Played In Manhattan

It is almost a tale of two cities when it comes to the success of Alan Ayckbourn and his plays in New York and London.

Inarguably, Alan Ayckbourn had phenomenal success in London and the West End between 1967 and 2001 whilst barely making a ripple in New York. Yet since 2005, the playwright has been only too happy to take regular trips to New York to stage his works to acclaim whilst he has only directed twice in the West End since 2001.

Whilst much has been written of Alan’s experiences in the West End, little has been recorded of his plays on and off Broadway. Here we take a whistle stop journey through Alan’s New York experiences and how he came to favour it over the West End.

It has always been an interesting disparity in Alan Ayckbourn’s life that he never quite achieved the success in New York he had in London until he essentially abandoned the West End. In context, the heyday of Alan’s association with the West End is between the openings of Relatively Speaking in 1967 and the ill-fated trilogy Damsels In Distress in 2001.

During that period, Alan had 38 different plays performed in either the West End or the National Theatre. They accrued 18 major awards (not including awards for actors) and during the majority of this time he had between two and five plays running each year in the West End. What he achieved was astonishing.

In New York, he would not truly begin to make a mark until 2005. Prior to that, it could be said, Alan had a rather patchy relationship with the city.

The first attempt to transfer any Ayckbourn play to New York dates back to 1967, the year Relatively Speaking opened to extraordinary success in London. Such success drew the attention of producers across the Atlantic and long and hard negotiations were initiated to bring the play to Broadway.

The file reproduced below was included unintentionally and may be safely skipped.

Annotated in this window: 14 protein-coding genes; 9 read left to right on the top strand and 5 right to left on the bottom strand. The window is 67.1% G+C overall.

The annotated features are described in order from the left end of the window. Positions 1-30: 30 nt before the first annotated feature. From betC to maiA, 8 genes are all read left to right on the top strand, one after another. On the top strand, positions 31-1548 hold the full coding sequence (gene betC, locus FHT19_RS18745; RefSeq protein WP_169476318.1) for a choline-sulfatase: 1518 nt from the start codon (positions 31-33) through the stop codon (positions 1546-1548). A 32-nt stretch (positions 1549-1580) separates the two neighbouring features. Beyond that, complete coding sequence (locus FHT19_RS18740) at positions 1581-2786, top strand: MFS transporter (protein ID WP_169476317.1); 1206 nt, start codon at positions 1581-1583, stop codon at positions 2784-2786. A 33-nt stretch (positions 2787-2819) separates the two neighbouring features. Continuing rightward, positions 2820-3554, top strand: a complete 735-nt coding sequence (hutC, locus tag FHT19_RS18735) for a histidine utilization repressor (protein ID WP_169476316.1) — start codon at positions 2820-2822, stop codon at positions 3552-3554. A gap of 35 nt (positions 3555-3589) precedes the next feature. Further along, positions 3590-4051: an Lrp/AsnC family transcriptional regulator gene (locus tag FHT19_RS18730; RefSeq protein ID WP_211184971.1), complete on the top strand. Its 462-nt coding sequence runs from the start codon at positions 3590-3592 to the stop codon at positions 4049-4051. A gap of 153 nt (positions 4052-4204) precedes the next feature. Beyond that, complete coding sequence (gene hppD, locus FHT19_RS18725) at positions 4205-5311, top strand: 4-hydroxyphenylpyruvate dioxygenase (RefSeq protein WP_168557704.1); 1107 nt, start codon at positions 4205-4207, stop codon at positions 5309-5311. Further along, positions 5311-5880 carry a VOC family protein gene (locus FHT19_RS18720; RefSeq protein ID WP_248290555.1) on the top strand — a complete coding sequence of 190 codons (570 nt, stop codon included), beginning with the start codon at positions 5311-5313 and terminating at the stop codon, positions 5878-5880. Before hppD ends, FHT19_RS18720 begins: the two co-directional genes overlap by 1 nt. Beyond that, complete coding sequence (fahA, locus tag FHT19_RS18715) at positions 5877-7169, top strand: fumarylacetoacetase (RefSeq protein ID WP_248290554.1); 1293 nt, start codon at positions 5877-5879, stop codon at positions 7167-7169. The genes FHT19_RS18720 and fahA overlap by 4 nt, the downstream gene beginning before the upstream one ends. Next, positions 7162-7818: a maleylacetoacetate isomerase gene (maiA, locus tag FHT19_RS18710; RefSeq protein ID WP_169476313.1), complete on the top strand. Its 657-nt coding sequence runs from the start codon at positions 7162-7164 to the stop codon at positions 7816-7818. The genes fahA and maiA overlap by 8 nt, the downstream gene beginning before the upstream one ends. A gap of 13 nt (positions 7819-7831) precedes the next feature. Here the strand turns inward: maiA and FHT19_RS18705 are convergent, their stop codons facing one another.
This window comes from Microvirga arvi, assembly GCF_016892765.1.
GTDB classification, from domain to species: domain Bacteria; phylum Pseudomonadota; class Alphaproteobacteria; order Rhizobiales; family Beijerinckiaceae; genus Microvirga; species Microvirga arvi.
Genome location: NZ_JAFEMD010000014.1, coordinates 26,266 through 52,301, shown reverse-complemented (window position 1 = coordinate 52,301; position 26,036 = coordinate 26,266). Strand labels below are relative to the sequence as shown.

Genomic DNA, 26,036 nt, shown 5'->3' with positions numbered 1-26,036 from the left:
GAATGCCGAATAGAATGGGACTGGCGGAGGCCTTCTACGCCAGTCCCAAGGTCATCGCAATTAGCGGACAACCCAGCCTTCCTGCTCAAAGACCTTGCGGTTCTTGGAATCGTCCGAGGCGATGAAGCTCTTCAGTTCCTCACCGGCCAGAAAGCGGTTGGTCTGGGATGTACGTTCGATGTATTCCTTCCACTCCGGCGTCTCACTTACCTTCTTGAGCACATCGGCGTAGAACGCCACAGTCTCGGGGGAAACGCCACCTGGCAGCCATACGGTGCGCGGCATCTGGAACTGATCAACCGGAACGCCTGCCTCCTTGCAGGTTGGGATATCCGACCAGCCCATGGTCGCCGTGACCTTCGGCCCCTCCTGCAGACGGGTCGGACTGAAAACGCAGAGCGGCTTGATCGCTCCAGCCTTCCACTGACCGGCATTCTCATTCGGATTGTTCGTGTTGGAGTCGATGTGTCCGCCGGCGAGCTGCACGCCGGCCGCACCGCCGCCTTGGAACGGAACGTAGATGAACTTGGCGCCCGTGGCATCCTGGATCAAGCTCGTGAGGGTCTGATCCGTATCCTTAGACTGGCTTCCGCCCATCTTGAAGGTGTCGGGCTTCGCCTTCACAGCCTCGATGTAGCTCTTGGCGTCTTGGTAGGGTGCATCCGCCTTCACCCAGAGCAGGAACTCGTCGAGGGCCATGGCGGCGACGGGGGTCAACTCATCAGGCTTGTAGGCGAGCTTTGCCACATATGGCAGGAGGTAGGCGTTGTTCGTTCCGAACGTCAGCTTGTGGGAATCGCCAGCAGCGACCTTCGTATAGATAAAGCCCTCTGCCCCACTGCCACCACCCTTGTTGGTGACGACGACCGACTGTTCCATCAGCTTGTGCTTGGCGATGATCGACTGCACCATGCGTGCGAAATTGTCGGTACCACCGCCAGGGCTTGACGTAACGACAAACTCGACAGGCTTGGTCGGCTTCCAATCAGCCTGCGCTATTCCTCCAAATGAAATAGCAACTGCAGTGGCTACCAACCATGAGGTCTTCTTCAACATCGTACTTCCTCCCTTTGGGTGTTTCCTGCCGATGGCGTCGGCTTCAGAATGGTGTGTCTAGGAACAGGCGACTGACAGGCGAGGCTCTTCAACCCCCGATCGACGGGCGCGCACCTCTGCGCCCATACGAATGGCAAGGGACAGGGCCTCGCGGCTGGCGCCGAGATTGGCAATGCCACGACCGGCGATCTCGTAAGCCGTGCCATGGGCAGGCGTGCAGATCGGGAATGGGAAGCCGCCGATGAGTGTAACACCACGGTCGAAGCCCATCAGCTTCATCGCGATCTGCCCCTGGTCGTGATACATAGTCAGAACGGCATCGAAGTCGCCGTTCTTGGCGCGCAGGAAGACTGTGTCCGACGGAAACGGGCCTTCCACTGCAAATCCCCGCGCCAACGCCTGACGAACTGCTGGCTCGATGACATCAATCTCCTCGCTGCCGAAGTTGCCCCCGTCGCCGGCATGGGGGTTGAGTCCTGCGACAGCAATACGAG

The already difficult process was made even harder by an insistence that the 28 year old playwright’s play needed to be Americanised for it to be a success by a native writer. That this approach was doomed from the start can only be highlighted by the famed example of the line “I can’t say I’m taken with this marmalade” becoming “This marmalade is a freak-out.”

At which point, one suspects Alan’s interest in seeing the play on Broadway dipped significantly. Despite the ‘best’ intentions of the producers Relatively Speaking never made it to Broadway and its first professional New York production actually came in 1984.

How The Other Half Loves (© Playbill)

The first Ayckbourn play to reach the Great White Way was How The Other Half Loves in 1971, although this was How The Other Half Loves seen through the lens of Robert Morley. He had played Frank Foster in the London production of the play and had dominated what was intended as an ensemble comedy. The American producers, having seen Morley in London, were thus convinced it was a star vehicle and promptly brought in Phil Silvers to revive his flagging post Sergeant Bilko career.

It was not – nor ever has been – a star vehicle and that it survived how Morley mistreated the play is a testament to the actor’s sheer weight of personality and popularity. Silvers, whilst undoubtedly a talented actor, did not possess the same confidence nor force of personality.